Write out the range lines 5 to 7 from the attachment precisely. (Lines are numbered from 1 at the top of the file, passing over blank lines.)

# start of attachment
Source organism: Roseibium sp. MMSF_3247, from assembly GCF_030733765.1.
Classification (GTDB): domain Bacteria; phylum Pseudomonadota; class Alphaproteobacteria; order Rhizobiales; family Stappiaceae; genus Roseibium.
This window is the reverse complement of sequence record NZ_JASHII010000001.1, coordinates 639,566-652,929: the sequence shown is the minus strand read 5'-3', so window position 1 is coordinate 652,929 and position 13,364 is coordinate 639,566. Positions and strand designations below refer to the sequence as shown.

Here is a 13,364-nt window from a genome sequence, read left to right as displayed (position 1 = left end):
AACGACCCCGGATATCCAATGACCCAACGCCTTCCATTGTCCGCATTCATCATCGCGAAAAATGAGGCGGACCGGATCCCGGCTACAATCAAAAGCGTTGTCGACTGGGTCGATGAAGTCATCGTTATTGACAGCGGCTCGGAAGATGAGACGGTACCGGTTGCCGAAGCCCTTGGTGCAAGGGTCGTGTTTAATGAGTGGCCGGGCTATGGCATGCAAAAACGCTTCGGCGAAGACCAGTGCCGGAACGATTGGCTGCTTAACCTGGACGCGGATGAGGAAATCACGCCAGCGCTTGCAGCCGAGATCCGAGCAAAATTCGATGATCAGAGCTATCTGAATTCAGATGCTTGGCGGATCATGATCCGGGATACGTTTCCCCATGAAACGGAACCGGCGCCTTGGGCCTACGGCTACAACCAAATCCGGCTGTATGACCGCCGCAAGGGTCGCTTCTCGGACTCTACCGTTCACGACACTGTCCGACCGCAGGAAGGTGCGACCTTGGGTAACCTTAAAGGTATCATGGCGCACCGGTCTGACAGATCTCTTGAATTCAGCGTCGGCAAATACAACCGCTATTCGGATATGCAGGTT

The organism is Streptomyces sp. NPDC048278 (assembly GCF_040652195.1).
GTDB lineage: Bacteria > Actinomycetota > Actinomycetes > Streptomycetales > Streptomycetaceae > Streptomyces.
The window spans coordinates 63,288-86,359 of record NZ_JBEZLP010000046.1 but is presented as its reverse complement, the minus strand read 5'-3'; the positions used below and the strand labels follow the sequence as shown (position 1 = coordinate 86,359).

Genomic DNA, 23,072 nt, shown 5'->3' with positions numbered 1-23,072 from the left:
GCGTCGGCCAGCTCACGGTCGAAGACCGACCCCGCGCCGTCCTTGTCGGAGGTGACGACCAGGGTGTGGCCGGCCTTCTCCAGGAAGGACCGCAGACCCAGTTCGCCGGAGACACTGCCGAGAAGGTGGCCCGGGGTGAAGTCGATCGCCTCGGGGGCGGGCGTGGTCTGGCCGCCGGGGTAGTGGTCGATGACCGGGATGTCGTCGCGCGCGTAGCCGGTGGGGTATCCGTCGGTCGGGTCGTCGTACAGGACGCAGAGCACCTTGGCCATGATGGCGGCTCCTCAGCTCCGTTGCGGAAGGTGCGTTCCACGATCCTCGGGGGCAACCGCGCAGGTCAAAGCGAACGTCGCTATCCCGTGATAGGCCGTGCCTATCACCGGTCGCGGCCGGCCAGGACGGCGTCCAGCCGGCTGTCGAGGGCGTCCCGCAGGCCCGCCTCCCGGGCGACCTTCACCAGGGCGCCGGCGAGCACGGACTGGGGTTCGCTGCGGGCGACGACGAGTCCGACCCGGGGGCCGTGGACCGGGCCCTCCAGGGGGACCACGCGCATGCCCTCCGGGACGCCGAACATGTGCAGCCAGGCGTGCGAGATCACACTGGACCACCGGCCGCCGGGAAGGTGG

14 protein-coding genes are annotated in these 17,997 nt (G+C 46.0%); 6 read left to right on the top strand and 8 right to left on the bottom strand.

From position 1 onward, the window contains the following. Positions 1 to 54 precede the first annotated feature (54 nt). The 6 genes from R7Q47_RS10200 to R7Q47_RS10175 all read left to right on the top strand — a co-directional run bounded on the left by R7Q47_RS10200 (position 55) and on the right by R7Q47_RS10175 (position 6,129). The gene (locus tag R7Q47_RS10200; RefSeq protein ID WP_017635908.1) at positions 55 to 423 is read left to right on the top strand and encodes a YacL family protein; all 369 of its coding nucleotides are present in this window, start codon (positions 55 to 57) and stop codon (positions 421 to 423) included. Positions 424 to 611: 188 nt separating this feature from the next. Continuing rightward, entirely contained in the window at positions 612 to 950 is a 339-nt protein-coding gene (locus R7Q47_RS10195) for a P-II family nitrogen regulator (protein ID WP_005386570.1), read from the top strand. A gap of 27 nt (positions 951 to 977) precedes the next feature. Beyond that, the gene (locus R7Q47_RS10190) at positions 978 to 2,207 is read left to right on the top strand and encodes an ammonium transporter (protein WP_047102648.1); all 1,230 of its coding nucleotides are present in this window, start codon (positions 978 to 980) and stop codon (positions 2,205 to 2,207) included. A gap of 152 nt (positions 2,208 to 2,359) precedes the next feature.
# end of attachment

AACGACCCCGGATATCCAATGACCCAACGCCTTCCATTGTCCGCATTCATCATCGCGAAAAATGAGGCGGACCGGATCCCGGCTACAATCAAAAGCGTTGTCGACTGGGTCGATGAAGTCATCGTTATTGACAGCGGCTCGGAAGATGAGACGGTACCGGTTGCCGAAGCCCTTGGTGCAAGGGTCGTGTTTAATGAGTGGCCGGGCTATGGCATGCAAAAACGCTTCGGCGAAGACCAGTGCCGGAACGATTGGCTGCTTAACCTGGACGCGGATGAGGAAATCACGCCAGCGCTTGCAGCCGAGATCCGAGCAAAATTCGATGATCAGAGCTATCTGAATTCAGATGCTTGGCGGATCATGATCCGGGATACGTTTCCCCATGAAACGGAACCGGCGCCTTGGGCCTACGGCTACAACCAAATCCGGCTGTATGACCGCCGCAAGGGTCGCTTCTCGGACTCTACCGTTCACGACACTGTCCGACCGCAGGAAGGTGCGACCTTGGGTAACCTTAAAGGTATCATGGCGCACCGGTCTGACAGATCTCTTGAATTCAGCGTCGGCAAATACAACCGCTATTCGGATATGCAGGTT

The organism is Streptomyces sp. NPDC048278 (assembly GCF_040652195.1).
GTDB lineage: Bacteria > Actinomycetota > Actinomycetes > Streptomycetales > Streptomycetaceae > Streptomyces.